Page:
A Fungus Among Us

There’s nothing quite so frustrating as discovering a lens you own has developed a bad growth of fungus on the internal elements.  Lens fungus is commonly found in older lenses.  It is indiscriminate of brand, build-quality, or price tag.  If humidity stays in your lens for too long, the dreaded fungus may appear.

I’ve spoken to a number of people who’ve shared with me their personal attempts to try to clean it off using various lens cleaners and cloths.  Let me save you some trouble:  you can’t remove fungus with standard lens cleaning solution.  Alcohol, lighter fluid, and ethanol (Vodka) don’t work either.  A combination of elbow grease and any combination of the above solutions will only result in scratches, damage to your lens coatings, and frustration.

Today, I want to share with you the simple, non-damaging way to remove fungus from your lens.  If you’re willing to put in a little bit of effort and maybe do something new, you can remove that nasty lens-ruiner and perhaps bring an old classic back to life.

Here is a list of tools and materials you’ll need to get the job done:

  1. Lens Spanner – I bought mine here for $16.50.  There is no replacement for this tool that won’t leave damage in its wake.
  2. JIS Screwdriver Set – For lenses made in Japan you’ll need a set of Japanese Industrial Standard (JIS) screwdrivers.  They look like a Philips head/cross-tip screwdriver but they are slightly different.  The tip’s pitch and depth are unique to JIS screw heads and attempting to use anything else to remove them could result in buggering it up.  I bought a good American-made set from here for about $15.00.
  3. Desk Lamp – I use two different bendy arm lights: one is an LED spotlight that provides strong, directional lighting, and the other is a multiple LED lamp with a white diffuser to provide shadow-free lighting.  IKEA is an excellent place for lamps like this.
  4. Parts Dish – I bought a $2 white plastic plate from a local home goods store.
  5. Soaking Dish – I think I paid about $3 for a little white ceramic custard dessert bowl.
  6. Tweezers – any will do.
  7. Nitrile Gloves – These will help keep your fingers from getting dried out from the fungus-killing solution, and it helps keep your glass clean while handling the lens elements.
  8. Safety Glasses – Yeah I know,  but you only get two eyes so you might as well protect them.
  9. Hydrogen Peroxide – The same stuff you get from the pharmacy aisle.
  10. Household Ammonia – I paid a few bucks at a home goods store for a gallon of this stuff.  Try to find ammonia that doesn’t have any scent added.  I’ve used scented and unscented and haven’t seen any difference in performance but it always makes me a little leery having an extra chemical in the mix when it’s being applied to sensitive lens coatings.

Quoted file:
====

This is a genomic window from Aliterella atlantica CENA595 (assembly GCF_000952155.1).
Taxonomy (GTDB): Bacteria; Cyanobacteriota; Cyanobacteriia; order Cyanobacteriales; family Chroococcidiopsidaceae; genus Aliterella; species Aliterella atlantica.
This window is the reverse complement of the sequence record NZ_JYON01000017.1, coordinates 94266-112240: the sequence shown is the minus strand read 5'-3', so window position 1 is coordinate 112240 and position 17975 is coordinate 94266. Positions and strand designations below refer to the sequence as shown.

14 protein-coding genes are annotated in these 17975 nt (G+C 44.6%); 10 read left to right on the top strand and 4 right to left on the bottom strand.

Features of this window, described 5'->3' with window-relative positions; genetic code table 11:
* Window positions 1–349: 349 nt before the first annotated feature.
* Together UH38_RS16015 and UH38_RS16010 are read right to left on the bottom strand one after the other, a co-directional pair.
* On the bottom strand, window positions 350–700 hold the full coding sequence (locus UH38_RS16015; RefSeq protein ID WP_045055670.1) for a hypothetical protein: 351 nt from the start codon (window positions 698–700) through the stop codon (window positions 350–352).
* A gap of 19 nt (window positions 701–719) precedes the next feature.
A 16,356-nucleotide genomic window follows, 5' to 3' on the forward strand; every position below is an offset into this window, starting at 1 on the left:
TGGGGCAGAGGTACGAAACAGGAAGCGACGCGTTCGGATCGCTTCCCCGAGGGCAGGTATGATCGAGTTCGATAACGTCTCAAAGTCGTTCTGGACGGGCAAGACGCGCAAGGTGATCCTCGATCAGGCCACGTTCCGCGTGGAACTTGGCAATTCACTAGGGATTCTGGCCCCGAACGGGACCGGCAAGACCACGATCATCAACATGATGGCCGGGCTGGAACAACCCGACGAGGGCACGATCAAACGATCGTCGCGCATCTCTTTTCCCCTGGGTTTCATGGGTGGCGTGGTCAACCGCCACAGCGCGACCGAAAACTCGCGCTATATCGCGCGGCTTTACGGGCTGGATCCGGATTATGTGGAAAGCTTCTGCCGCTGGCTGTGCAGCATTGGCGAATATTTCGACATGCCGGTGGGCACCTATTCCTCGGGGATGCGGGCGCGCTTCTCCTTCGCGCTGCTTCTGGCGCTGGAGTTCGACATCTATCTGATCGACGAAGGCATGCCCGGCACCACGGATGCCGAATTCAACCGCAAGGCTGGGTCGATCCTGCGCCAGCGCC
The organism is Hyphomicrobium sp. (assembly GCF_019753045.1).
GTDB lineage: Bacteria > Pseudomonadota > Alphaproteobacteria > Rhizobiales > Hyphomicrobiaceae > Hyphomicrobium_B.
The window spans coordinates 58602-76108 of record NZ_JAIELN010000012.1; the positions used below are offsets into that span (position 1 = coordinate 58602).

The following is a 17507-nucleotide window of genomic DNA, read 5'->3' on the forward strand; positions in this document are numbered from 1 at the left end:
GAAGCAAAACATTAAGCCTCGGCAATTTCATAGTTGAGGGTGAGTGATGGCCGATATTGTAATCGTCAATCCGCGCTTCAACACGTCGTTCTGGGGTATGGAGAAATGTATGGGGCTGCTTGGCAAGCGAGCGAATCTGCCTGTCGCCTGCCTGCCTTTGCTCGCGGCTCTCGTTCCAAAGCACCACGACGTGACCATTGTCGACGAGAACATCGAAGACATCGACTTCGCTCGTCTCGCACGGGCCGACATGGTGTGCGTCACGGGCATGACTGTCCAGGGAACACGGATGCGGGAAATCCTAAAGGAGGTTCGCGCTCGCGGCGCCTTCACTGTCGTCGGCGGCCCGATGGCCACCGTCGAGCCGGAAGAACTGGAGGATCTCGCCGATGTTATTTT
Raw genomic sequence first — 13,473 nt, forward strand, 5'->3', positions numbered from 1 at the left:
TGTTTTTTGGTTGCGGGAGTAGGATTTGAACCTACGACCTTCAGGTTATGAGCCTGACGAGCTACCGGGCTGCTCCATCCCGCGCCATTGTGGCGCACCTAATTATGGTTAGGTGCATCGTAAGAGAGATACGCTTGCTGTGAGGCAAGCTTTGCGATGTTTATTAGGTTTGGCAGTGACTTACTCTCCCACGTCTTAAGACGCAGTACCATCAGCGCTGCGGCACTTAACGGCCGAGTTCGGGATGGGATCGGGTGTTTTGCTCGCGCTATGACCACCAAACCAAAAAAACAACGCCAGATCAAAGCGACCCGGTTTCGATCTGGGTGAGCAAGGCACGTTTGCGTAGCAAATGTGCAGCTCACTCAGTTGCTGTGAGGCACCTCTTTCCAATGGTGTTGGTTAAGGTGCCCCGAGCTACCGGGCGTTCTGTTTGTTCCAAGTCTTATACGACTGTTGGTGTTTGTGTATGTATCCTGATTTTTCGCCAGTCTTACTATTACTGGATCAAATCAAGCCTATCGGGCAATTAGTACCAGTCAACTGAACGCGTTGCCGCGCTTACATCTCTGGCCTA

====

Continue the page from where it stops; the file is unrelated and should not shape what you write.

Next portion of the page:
11. Cotton Balls
  12. Microfiber Lens Cloth – This needs to be extremely clean.  Don’t use one you’ve carried in your pocket or camera bag.  Any dust or skin oil on the cloth will come off on the internal elements of your lens, leaving you immensely frustrated and unable to get a spotless finish.  I keep my lens restoration cloths in airtight plastic bags when I’m not using them, and replace them often.
  13. Lens Poofer – I use a $10 Giotto Rocket Air Blaster that I bought from here.
  14. Cup of Coffee, caffeinated – you’re choice of flavor.
  15. Music – I recommend Charlie Haden’s Tokyo Adagio album or Alan Broadbent’s Blue in Green.

***All photos shot with iPhone***

Alright, let’s get to it!  For this post, I bought from my local camera shop an old Konica Hexanon AR 40mm f/1.8.



At first glance you think, “It’s not that bad”…



Shine some light on it and you find it had a particularly bad case of lens fungus in the rear element group.  This is the worst place to have it because it absolutely will affect image quality.  The fungus is not on the outside of the rear element, it is between two elements inside the lens.



Time for teardown.  It’s highly likely your lens will not be the same as mine but the process is going to be very similar, especially if your lens is old, manual focus, and Japanese.  I highly recommend you use a camera (iPhone or similar) to document each step that way you have references for later when reassembling your lens.

Using my JIS screwdriver, I removed the 4 screws holding down the chrome lens mount.



With the lens mount removed, the aperture ring is now free to come away from the lens body.  To gain access to the rear lens element, I didn’t need to remove the aperture ring but I figured I might as well clean it up, too, while I’ve got all my tools out.